Environmental News: Media Center
SAN FRANCISCO (May 16, 2014) – The latest-generation game consoles are on track to cost American consumers $1 billion annually in utility bills--$400 million of that in standby mode when no one is using them--and devour enough electricity to power all the homes in the nation’s fourth-largest city of Houston, according to a report released today by the Natural Resources Defense Council.
NRDC’s extensive testing and analysis shows the new Microsoft Xbox One is the biggest energy user of the three most popular consoles, largely due to its voice command feature in standby mode, followed by the Sony PlayStation 4 with its inefficient controller charging. Although these consoles have incorporated important energy-saving features, in large part at NRDC’s urging, their expanded capabilities result in annual electricity consumption two to three times higher than the most recent models of their predecessors. In comparison, the Nintendo Wii U is an energy sipper.
“Gamers shouldn’t be locked into higher electric bills for the lifetime of their consoles just because manufacturers haven’t optimized the performance of their products,” said Pierre Delforge, NRDC director of high-tech energy efficiency, whose team performed the testing. “This wastes energy and money, and causes unnecessary pollution from power plants.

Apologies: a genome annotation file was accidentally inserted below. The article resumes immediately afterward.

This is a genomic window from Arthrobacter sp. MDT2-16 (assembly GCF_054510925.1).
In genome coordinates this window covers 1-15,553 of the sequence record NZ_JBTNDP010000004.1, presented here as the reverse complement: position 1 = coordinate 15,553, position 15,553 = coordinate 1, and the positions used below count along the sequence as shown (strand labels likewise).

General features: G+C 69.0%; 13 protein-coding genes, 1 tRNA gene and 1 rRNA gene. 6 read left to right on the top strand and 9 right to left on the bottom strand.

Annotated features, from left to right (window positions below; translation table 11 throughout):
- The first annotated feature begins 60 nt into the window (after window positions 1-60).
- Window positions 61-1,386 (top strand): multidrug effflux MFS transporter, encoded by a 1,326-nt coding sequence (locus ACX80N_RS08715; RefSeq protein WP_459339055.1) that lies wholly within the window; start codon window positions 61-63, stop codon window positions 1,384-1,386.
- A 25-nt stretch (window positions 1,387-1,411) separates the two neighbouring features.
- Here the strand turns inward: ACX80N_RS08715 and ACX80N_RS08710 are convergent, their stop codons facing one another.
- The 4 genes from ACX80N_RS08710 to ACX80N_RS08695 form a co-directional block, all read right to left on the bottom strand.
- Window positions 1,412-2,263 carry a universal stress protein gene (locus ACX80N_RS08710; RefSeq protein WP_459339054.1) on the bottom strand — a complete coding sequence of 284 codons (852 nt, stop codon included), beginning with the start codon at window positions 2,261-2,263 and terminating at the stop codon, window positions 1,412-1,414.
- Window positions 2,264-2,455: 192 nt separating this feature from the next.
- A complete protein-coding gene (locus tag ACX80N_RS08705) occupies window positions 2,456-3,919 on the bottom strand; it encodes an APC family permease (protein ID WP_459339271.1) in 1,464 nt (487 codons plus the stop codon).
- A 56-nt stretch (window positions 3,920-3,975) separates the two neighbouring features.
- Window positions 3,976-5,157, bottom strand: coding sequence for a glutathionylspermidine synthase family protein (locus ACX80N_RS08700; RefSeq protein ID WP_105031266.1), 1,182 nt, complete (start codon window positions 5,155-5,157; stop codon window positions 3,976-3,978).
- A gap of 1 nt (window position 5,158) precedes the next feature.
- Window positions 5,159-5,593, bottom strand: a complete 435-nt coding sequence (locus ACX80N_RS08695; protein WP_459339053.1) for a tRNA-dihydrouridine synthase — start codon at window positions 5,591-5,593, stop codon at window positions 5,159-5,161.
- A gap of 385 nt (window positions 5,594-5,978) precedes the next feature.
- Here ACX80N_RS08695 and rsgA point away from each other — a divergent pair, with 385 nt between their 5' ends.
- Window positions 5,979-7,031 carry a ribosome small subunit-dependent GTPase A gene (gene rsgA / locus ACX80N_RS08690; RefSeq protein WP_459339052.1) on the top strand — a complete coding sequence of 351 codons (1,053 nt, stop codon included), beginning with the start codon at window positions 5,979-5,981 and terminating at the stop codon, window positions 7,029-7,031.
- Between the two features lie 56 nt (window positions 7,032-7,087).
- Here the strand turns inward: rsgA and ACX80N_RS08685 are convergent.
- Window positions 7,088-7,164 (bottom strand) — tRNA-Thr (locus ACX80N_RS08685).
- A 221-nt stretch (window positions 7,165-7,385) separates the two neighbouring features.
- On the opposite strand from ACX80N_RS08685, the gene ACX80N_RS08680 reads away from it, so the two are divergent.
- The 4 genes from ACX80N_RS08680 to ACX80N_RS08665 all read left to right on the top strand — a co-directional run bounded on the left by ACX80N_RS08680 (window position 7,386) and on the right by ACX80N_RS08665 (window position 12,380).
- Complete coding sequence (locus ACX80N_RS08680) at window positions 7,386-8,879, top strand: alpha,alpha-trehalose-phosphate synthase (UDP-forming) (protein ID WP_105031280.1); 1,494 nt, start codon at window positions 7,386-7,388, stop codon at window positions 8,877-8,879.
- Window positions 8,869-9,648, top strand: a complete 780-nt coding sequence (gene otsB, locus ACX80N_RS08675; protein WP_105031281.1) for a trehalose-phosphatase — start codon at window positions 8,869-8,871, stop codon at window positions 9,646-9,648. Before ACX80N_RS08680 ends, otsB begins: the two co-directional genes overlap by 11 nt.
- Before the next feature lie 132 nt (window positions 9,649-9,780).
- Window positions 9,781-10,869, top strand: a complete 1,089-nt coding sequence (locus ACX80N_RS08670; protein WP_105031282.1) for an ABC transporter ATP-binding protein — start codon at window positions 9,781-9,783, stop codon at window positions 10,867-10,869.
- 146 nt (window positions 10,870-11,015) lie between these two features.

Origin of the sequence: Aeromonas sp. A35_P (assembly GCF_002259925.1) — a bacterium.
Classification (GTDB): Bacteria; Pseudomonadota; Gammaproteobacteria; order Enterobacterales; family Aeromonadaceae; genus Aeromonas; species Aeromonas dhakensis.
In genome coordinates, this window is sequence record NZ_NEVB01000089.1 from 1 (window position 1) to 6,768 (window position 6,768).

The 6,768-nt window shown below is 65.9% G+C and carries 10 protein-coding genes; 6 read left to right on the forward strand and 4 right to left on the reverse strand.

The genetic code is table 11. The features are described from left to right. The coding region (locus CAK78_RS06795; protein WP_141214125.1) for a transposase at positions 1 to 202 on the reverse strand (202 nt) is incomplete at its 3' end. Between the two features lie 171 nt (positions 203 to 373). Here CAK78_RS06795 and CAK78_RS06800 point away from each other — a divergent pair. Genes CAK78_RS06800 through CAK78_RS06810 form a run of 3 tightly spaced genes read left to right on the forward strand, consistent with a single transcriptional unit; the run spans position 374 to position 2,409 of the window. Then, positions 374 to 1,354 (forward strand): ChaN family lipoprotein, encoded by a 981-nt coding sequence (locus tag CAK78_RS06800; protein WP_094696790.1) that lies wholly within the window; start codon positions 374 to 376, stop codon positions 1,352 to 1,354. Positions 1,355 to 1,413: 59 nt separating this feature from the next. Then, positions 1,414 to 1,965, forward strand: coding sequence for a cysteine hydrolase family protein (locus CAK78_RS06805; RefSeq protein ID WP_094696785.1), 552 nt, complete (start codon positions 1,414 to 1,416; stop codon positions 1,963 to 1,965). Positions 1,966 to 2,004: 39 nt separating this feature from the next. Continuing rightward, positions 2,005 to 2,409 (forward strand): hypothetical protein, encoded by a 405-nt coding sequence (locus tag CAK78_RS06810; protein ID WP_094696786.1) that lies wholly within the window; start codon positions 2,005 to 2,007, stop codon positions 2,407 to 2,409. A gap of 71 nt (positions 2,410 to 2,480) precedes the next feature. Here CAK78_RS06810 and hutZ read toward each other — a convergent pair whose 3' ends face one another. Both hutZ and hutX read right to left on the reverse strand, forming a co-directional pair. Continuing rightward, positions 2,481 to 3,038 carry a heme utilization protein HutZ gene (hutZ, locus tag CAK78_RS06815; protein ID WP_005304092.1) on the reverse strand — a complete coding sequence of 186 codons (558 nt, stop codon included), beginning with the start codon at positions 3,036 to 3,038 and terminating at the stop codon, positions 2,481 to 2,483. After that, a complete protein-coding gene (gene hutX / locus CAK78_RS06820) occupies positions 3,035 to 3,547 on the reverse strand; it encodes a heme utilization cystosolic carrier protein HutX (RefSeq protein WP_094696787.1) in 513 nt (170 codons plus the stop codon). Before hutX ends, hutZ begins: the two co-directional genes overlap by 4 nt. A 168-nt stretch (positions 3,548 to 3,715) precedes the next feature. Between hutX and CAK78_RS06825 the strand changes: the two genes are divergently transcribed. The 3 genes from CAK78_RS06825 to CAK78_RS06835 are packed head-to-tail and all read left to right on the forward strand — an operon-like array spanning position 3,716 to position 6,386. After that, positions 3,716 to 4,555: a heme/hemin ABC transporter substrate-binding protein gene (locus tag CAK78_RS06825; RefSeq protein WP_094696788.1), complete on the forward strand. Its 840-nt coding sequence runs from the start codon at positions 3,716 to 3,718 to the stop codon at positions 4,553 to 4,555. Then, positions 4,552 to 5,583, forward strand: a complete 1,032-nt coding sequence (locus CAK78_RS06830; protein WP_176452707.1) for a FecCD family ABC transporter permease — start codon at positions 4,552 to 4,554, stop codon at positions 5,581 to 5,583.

“But if Microsoft and Sony follow NRDC’s recommendations, they could cut the new consoles’ electricity use by one-fourth beyond current projections through software and hardware optimizations, saving U.S. consumers $250 million on their annual utility bills and enough energy to power all the households in San Jose, America’s 10th-largest city,” he said.
An estimated 110 million game consoles have been sold in the United States since 2005—almost enough to have one in every home—and they consume several power plants’ worth of electricity every year. Once all prior generation consoles are replaced, the new models collectively will use approximately 10 billion kilowatt-hours of electricity annually, enough to power all of Houston’s homes.
Key findings from NRDC’s analysis include:
- The newest consoles gobble more energy in standby mode and when showing videos than playing games, over a year.
- Almost half of the Xbox One’s annual energy consumption occurs when no one is using it, but it’s listening for users to say “Xbox on” even in the middle of the night or when no one’s home.
- If all U.S. Xbox One owners use their consoles for TV watching, it would add $300 million to their yearly energy bills.
- The PS4 and Xbox One use 30 to 45 times more power to stream a movie than dedicated media players (such as Apple TV or Google Chromecast).
The report is at http://www.nrdc.org/energy/game-consoles/default.asp.
Delforge’s blog is at http://switchboard.nrdc.org/blogs/pdelforge/the_latest-generation_video_ga.html. Additional graphs are available.